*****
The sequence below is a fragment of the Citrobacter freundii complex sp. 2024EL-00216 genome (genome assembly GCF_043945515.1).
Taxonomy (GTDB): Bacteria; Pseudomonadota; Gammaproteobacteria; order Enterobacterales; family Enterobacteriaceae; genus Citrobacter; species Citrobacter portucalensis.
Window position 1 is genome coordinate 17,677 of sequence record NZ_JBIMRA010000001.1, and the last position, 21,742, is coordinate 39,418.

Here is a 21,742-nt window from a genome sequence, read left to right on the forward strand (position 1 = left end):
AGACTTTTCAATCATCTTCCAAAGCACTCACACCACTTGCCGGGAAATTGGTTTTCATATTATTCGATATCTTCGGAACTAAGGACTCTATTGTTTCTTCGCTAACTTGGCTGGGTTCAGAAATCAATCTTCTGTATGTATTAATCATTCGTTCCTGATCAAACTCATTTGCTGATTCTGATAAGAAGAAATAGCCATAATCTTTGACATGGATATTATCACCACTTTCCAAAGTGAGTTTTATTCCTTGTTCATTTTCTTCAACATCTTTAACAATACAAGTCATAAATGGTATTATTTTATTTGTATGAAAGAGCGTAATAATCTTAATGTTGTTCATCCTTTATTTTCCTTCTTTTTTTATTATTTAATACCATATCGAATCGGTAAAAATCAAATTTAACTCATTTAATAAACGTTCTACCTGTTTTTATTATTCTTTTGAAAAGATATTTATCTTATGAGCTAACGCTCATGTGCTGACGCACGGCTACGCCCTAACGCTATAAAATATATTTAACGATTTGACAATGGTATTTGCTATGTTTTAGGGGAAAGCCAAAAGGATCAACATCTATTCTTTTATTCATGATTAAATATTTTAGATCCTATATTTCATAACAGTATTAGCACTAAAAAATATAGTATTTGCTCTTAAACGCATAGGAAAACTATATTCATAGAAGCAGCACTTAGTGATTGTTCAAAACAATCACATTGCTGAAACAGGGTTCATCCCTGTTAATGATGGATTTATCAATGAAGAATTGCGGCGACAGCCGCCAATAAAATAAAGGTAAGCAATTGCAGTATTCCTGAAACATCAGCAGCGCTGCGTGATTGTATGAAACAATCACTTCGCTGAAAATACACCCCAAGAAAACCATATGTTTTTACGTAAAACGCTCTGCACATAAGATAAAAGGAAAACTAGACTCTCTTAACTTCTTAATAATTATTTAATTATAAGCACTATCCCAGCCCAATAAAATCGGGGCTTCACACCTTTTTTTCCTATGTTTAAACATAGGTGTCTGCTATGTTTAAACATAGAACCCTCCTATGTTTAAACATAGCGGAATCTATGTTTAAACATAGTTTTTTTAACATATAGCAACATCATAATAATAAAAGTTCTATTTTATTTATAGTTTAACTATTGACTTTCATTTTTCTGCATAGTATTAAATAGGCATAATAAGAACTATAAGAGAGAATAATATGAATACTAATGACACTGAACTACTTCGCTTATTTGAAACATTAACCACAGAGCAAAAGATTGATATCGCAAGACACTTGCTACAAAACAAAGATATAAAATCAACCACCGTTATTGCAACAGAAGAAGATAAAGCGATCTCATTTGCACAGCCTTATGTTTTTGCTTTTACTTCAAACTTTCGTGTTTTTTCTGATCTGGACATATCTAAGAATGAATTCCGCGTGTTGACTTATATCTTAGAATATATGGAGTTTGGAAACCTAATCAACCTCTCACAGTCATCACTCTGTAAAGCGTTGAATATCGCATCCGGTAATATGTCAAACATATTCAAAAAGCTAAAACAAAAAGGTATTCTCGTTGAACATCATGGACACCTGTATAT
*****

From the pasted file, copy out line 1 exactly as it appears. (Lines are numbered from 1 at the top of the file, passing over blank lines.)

The sequence below is a fragment of the Citrobacter freundii complex sp. 2024EL-00216 genome (genome assembly GCF_043945515.1).